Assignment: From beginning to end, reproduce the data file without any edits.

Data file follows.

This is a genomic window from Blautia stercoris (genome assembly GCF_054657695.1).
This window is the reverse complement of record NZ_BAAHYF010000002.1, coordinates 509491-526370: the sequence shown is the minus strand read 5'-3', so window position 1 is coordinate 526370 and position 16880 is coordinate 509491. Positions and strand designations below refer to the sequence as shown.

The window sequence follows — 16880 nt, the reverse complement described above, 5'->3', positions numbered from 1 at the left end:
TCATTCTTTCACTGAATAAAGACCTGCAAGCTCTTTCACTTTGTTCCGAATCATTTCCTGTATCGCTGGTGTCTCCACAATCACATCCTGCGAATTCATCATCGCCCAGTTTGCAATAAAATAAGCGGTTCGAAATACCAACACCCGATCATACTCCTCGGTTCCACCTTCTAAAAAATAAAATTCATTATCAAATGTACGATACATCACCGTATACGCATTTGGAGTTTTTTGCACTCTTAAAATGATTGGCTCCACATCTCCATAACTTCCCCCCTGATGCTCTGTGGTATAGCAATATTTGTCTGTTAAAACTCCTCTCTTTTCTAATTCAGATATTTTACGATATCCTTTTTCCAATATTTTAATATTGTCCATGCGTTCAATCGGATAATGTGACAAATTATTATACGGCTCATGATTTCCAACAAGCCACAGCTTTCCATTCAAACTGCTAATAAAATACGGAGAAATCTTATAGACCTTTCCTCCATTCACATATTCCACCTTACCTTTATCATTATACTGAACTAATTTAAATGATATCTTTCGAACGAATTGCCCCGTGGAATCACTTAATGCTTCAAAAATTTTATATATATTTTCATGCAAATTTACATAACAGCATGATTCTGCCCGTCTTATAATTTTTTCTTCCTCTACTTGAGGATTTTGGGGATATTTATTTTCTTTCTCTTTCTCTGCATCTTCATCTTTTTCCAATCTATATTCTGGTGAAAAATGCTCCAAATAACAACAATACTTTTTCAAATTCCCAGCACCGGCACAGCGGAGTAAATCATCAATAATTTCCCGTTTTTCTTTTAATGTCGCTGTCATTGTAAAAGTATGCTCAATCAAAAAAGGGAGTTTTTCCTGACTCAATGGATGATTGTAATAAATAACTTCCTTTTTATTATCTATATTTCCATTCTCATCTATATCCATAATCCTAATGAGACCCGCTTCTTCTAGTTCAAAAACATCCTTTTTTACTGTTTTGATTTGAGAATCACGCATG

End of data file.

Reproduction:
This is a genomic window from Blautia stercoris (genome assembly GCF_054657695.1).
This window is the reverse complement of record NZ_BAAHYF010000002.1, coordinates 509491-526370: the sequence shown is the minus strand read 5'-3', so window position 1 is coordinate 526370 and position 16880 is coordinate 509491. Positions and strand designations below refer to the sequence as shown.

The window sequence follows — 16880 nt, the reverse complement described above, 5'->3', positions numbered from 1 at the left end:
TCATTCTTTCACTGAATAAAGACCTGCAAGCTCTTTCACTTTGTTCCGAATCATTTCCTGTATCGCTGGTGTCTCCACAATCACATCCTGCGAATTCATCATCGCCCAGTTTGCAATAAAATAAGCGGTTCGAAATACCAACACCCGATCATACTCCTCGGTTCCACCTTCTAAAAAATAAAATTCATTATCAAATGTACGATACATCACCGTATACGCATTTGGAGTTTTTTGCACTCTTAAAATGATTGGCTCCACATCTCCATAACTTCCCCCCTGATGCTCTGTGGTATAGCAATATTTGTCTGTTAAAACTCCTCTCTTTTCTAATTCAGATATTTTACGATATCCTTTTTCCAATATTTTAATATTGTCCATGCGTTCAATCGGATAATGTGACAAATTATTATACGGCTCATGATTTCCAACAAGCCACAGCTTTCCATTCAAACTGCTAATAAAATACGGAGAAATCTTATAGACCTTTCCTCCATTCACATATTCCACCTTACCTTTATCATTATACTGAACTAATTTAAATGATATCTTTCGAACGAATTGCCCCGTGGAATCACTTAATGCTTCAAAAATTTTATATATATTTTCATGCAAATTTACATAACAGCATGATTCTGCCCGTCTTATAATTTTTTCTTCCTCTACTTGAGGATTTTGGGGATATTTATTTTCTTTCTCTTTCTCTGCATCTTCATCTTTTTCCAATCTATATTCTGGTGAAAAATGCTCCAAATAACAACAATACTTTTTCAAATTCCCAGCACCGGCACAGCGGAGTAAATCATCAATAATTTCCCGTTTTTCTTTTAATGTCGCTGTCATTGTAAAAGTATGCTCAATCAAAAAAGGGAGTTTTTCCTGACTCAATGGATGATTGTAATAAATAACTTCCTTTTTATTATCTATATTTCCATTCTCATCTATATCCATAATCCTAATGAGACCCGCTTCTTCTAGTTCAAAAACATCCTTTTTTACTGTTTTGATTTGAGAATCACGCATG